Other popular battle royale games released in 2017, inspired by the success of PUBG: Battlegrounds, include two NetEase titles, Rules of Survival which was discontinued on 2022 July and the mobile game Knives Out, and the mobile game Free Fire by Garena which has over 150 Million daily active players as of 2021.[49] Each of these games has received hundreds of millions of downloads, mostly in Asia, by 2018.[50][51][52]

Mainstream popularity (2018–present)

With the success of Battlegrounds and Fortnite, the battle royale genre expanded greatly. Major publishers,[53] including Electronic Arts[54] Activision,[55] and Ubisoft[56] acknowledged the impact of the growing genre on their future plans and on the industry as a whole. Activision's Call of Duty series features a battle royale mode titled Blackout in its 2018 installment, Call of Duty: Black Ops 4,[57] as does EA's Battlefield V.[58] Other established games added battle royale-inspired game modes in updates, such as Grand Theft Auto Online,[59] Paladins,[60] Dota 2,[61] Battlerite,[62] and Counter-Strike: Global Offensive.[63] In February 2019, EA released the free-to-play Apex Legends, which exceeded 50 million player accounts within a month.[64] The second main battle royale installment in the Call of Duty franchise, titled Call of Duty: Warzone, was released in March 2020, as a part of the Call of Duty: Modern Warfare video game but does not require purchase of it;[65] the game reached more than 50 million players in its first month of release.[66]

The battle royale approach has also been used in games from genres not normally associated with shooter games. Tetris 99 is a 2019 game released by Nintendo for the Nintendo Switch that has 99 players simultaneously competing in a game of Tetris. Players can direct "attacks" on other players for each line they complete, attempting to remain the last player standing.[67] Tetris 99 served as a template for the Switch games Super Mario Bros. 35, Pac-Man 99,[68] and F-Zero 99. Blizzard Entertainment added a battle royale-inspired "Battlegrounds" mode to its digital card game Hearthstone, where eight players vie to win over the others through several rounds of drafting new cards and fighting in one-on-one events.[69] The racing game Forza Horizon 4 from Playground Games added a battle royale mode called "The Eliminator" where players all start with the same car, but can gain upgrades by beating other players and discovering "drops" around the map;[70] Microsoft stated in 2021 that it was the most popular multiplayer mode in the game.[71] Babble Royale is a game developed by Frank Lantz that uses Scrabble as a basis for a word-based battle royale game.[72]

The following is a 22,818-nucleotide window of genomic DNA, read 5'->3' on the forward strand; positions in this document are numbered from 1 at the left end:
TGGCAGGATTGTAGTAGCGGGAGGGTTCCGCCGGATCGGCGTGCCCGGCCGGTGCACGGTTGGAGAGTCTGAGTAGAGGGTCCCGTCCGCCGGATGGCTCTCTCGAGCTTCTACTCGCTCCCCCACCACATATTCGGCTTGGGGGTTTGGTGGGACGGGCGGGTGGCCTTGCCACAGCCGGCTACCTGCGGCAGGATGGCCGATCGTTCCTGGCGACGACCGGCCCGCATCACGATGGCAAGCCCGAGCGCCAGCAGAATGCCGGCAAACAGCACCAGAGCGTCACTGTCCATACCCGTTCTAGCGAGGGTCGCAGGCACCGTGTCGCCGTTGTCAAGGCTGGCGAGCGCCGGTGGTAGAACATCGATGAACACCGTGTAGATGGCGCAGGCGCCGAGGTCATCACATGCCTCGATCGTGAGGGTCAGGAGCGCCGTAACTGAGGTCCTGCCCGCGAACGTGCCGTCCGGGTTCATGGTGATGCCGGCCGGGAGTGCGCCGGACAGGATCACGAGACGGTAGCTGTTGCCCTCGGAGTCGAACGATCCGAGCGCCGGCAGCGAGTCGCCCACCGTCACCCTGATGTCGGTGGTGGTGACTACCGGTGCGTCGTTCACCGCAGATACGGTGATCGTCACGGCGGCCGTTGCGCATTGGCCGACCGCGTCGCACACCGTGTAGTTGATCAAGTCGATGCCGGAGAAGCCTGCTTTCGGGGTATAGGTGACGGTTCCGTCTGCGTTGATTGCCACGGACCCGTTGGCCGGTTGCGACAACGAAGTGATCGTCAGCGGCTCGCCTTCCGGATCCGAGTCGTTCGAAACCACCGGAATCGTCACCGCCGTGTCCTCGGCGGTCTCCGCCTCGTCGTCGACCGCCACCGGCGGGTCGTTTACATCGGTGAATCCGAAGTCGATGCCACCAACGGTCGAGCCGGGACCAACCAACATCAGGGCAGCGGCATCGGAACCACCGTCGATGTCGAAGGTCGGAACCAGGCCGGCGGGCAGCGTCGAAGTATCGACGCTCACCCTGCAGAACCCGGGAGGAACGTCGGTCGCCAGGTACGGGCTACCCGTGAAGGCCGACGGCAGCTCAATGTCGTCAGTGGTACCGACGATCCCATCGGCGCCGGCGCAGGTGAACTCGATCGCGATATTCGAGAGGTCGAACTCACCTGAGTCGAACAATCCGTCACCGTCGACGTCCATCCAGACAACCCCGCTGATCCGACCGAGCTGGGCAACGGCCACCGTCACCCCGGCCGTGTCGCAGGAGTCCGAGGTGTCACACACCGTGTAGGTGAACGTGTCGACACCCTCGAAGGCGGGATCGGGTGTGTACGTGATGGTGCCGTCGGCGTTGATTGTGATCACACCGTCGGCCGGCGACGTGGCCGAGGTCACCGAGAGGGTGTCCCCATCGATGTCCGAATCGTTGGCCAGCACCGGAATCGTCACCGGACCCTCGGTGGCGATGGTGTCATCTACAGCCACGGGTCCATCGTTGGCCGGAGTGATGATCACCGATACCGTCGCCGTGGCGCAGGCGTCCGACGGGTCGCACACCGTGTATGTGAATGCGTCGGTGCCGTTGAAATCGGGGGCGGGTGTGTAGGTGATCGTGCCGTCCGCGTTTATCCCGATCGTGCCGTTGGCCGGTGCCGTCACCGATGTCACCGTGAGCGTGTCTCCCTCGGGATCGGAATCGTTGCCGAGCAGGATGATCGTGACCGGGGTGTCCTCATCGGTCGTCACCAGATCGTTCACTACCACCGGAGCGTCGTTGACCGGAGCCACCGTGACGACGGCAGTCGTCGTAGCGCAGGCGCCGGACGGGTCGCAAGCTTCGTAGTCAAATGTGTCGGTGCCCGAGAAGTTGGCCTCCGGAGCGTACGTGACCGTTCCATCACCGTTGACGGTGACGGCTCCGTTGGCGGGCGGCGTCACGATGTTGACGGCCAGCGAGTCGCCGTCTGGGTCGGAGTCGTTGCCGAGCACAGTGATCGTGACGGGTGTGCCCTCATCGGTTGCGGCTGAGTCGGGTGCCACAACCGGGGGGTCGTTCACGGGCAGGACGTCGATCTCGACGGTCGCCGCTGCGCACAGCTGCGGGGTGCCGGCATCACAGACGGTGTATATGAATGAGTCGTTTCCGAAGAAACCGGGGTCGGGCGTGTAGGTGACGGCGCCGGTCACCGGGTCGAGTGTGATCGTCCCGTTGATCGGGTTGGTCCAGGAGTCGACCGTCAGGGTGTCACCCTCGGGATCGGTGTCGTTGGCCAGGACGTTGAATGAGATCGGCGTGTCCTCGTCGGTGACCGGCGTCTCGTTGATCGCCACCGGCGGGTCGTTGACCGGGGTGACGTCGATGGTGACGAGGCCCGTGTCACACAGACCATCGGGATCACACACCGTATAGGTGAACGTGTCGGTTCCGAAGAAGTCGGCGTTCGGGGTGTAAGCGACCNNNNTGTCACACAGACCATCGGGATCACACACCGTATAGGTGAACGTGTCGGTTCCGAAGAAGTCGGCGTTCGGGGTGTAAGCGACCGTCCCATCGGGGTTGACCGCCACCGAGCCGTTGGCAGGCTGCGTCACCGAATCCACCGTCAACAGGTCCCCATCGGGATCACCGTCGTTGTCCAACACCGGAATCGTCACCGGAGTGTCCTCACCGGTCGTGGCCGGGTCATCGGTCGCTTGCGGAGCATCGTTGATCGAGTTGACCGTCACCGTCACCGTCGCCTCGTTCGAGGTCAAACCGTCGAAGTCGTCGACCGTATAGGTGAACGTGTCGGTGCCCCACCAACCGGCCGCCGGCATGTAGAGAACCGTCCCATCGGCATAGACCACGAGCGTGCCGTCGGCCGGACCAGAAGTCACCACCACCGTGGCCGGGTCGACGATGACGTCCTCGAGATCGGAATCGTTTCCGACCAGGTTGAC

As of December 2019 dozens of battle royale games have debuted but, similar to the MOBA genre, only two or three titles have maintained mainstream popularity at the same time. Other games and battle royale modes had briefly become popular before their concurrent player count dropped and players returned to Fortnite or Battlegrounds; Apex Legends was the year's only new successful battle royale game.[53] In contrast to other multiplayer-only games, the large number of players typically involved in battle royale games generally require a large enough concurrent player base for matchmaking in a reasonable amount of time. The Culling, by Xaviant Studios, was released in early access in 2016, and was designed to be a streaming-friendly battle royale mode for 16 players.[73] However, following the release of Battlegrounds, The Culling lost much of its player base, and a few months after releasing the full version of the game, Xaviant announced they were ending further development on it to move onto other projects.[74] Radical Heights by Boss Key Productions was launched in April 2018 but within two weeks had lost 80% of its player base.[75] SOS, a battle royale game released by Outpost Games in December 2017, had its player counts drop into the double-digits by May 2018, leading Outpost to announce the game's closure by November 2018.[76] While several major battle royale announcements occurred at E3 in 2018, only Fallout 76's battle royale mode appeared at the trade show in 2019.[53]